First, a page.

Before/After a Storm: 5 Ways to Stay Healthy

As El Niño returns to Southern California, remember that weather changes can affect your health in ways that are easy to overlook, living in our usual sunny Mediterranean climate. Here are five ways to stay safe and healthy during a storm:

1. Get Your Flu Shots

Shifts in rainfall and temperature can change how migratory birds act. Birds can carry strains of the influenza virus, which may find their way to you. Harsh conditions cause these birds to separate from their normal migration patterns, to regroup once the storm has passed. Since the virus can mutate differently in separated groups, it’s possible that these birds can return with different strains of the influenza virus.

Annual fall and winter vaccines are the best way to keep yourself protected from the flu, and you can schedule an appointment for one here.

2. Know the Risks of Contaminated Food and Water

Though it’s natural to assume that tap water is safe to drink, floods during heavy rains can contaminate the water supply, causing sickness if ingested. Listen for any news announcements advising against drinking municipal tap water. If there’s any doubt, boil it for one minute (three minutes if you’re above 6,500 feet) before using it for anything that could be ingested (cooking, bathing, brushing your teeth).

Also, throw away any food that may have been touched by flood water, and be sure to check for food spoilage after a power outage.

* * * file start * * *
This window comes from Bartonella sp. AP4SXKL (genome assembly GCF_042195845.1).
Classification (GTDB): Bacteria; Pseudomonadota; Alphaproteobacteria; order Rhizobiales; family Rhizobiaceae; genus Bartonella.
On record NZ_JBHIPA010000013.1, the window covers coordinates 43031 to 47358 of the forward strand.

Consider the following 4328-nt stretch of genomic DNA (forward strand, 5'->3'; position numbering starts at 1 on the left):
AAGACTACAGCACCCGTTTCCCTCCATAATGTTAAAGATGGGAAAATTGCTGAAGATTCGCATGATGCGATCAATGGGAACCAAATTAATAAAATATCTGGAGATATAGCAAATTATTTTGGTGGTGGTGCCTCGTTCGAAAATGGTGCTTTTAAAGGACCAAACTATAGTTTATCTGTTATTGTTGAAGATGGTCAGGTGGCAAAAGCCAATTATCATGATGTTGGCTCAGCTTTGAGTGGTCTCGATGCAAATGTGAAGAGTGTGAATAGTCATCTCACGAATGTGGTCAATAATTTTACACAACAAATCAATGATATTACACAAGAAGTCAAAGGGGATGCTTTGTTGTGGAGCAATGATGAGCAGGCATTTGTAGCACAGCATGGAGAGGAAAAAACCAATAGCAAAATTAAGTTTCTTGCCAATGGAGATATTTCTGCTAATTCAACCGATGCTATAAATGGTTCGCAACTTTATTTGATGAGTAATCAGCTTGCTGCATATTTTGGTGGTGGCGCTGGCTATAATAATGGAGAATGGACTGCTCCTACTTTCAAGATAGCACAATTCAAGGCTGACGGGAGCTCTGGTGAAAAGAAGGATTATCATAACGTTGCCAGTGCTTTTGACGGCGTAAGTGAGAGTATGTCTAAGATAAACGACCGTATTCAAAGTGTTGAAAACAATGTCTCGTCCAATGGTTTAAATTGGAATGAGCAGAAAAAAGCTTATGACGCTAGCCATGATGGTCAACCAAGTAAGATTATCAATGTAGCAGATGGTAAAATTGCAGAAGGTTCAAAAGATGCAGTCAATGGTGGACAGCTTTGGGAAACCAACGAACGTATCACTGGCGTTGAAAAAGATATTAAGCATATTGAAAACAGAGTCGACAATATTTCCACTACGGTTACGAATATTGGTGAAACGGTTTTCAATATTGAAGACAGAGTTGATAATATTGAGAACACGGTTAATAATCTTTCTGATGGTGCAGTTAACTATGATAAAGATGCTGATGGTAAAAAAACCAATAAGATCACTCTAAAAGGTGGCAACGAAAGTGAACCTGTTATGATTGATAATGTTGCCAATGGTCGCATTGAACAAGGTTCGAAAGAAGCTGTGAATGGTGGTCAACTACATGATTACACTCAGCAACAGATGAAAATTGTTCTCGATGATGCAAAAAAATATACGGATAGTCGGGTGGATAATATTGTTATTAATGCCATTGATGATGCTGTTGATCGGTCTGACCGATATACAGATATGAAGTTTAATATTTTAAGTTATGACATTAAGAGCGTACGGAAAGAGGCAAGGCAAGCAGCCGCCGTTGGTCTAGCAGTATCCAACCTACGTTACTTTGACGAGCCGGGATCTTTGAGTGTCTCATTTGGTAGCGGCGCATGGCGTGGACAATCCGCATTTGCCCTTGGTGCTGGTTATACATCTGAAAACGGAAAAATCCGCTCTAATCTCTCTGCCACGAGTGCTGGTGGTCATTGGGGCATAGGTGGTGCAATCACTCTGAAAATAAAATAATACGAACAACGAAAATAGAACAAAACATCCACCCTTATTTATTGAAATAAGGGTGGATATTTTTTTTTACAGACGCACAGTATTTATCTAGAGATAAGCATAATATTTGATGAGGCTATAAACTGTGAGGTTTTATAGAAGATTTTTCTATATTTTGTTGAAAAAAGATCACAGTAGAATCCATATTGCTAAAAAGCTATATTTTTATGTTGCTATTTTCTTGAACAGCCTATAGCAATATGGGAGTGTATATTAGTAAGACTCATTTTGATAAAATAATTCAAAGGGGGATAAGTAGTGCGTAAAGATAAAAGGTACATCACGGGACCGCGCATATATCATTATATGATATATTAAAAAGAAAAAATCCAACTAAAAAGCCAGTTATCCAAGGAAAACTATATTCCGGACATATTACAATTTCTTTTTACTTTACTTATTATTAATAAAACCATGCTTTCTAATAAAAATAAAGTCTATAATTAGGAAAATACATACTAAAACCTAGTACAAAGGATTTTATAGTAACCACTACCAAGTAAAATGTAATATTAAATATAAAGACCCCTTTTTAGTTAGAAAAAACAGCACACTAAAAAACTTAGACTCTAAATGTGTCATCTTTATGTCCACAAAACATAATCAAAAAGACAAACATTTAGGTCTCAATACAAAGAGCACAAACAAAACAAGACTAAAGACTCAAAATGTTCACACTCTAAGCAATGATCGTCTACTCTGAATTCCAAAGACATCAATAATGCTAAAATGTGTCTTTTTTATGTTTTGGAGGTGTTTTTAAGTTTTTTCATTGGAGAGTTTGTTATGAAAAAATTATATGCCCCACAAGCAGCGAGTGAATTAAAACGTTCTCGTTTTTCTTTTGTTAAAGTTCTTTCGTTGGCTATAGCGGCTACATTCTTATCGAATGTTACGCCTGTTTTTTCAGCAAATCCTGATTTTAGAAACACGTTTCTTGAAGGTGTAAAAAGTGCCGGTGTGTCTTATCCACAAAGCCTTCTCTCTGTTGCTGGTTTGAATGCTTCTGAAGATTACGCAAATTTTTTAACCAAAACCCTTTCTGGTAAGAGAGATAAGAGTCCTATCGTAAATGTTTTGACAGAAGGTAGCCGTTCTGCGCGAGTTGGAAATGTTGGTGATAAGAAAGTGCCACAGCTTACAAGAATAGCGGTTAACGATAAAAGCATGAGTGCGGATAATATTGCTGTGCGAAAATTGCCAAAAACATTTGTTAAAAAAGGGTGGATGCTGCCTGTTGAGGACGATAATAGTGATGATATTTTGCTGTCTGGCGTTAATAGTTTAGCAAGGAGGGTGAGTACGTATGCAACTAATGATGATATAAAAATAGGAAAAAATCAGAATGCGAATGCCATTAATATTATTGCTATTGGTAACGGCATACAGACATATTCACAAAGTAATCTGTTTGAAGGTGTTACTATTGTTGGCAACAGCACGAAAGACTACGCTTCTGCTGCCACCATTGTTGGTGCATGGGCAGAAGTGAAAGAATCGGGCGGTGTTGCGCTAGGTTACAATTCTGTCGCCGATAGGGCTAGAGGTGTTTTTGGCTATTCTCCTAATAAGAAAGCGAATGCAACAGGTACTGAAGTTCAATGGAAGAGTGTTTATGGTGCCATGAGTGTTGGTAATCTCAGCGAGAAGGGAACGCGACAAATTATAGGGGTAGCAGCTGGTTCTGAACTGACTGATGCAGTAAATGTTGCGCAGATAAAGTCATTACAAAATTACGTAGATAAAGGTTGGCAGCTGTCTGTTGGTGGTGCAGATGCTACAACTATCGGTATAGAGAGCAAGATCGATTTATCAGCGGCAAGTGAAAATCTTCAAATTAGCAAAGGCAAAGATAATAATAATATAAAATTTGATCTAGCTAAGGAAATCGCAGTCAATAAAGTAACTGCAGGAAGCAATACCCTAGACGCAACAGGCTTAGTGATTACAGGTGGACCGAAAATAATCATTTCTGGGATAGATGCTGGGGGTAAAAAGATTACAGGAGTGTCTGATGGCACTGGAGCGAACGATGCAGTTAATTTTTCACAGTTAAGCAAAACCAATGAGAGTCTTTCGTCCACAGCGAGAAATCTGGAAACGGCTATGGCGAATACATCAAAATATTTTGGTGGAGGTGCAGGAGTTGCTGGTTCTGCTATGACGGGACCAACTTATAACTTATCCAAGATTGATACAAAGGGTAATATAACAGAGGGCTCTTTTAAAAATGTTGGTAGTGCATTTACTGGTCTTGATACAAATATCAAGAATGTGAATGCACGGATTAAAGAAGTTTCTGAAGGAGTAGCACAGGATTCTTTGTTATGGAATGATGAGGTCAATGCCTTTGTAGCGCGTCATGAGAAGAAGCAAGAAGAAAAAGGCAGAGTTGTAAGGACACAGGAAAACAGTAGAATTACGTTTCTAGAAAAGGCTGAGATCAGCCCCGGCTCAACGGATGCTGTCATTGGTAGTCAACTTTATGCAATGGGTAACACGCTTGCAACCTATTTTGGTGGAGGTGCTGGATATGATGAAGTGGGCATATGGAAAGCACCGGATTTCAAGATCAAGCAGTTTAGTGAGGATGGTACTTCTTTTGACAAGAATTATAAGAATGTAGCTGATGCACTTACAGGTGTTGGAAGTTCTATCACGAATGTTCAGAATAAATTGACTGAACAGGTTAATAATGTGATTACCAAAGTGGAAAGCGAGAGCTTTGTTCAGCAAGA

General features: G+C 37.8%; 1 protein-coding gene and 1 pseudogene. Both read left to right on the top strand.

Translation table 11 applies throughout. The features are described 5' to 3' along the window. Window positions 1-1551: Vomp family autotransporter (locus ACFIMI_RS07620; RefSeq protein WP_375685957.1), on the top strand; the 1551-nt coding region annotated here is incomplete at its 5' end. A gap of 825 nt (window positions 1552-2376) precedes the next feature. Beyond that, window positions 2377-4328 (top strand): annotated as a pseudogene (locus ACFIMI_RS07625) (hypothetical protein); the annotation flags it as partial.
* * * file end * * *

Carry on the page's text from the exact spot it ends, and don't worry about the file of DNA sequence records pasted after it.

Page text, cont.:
3. Prepare and Use Safety Measures in Your Home

There are potential structural, electrical, and gas-related hazards in your home that can “activate” after a disaster like a flood. Keep electrically powered objects as far from the ground as possible and away from anywhere that water may reach it. Make sure that you are in a well-ventilated area when using stoves, generators and engines because these can give off odorless, yet deadly carbon monoxide gas (it’s best to avoid running a combustion engine indoors, period). To prevent the growth of bacteria, viruses, mold, and mildew that can cause illness, disinfect and dry out buildings and the items in them. Remember to also stay warm and dry during the periods of heavy rainfall.

4. Protect Yourself from Mosquitoes

Flooding rain creates ideal breeding conditions for these flying insects, which can carry disease. While they may not be prominent during the storm itself, the pools of standing water that remain afterwards are great breeding grounds for mosquito larvae. Wearing long-sleeved and long-legged clothing are two easy ways to protect yourself from mosquitoes, as well as using a DEET-containing repellant, and minimizing outdoor time if possible during dusk and dawn, when mosquitoes are at their most active.

5. Drive with Caution

Driving through flooded roads can often cause automobiles to stall, or even be swept away. Avoid rushing water of unclear depth, and drive slowly when the roads are wet. Remember: roads are often the slickest after a rain preceded by a drought, and many Southern Californians aren’t used to the change in how cars behave when the road is drenched.

Stay safe and calm this winter.

Family Health Care


Peter Kim, MD

Dr. Kim,  is the Medical Director of Family Care Centers, Former Chair of the Department of Family Medicine at Hoag Hospital, and a recipient of the Physicians of Excellence award from the Orange County Medical Association. He is Board Certified in Family Medicine, and has been practicing in our community for over 20 years. He is an excellent, caring, and well­qualified physician who is dedicated to providing you with superior health care. A native of Los Angeles, he graduated from UCLA and received his medical training at the LAC­USC Medical Center. After completing his residency in Family Medicine, he accepted a sports medicine fellowship at San Jose Medical Center, an affiliate of Stanford University. He enjoys working with patients and families who are training or want to get back into an active lifestyle. Review Dr. Kim on: Facebook Google+ Yelp WebMD

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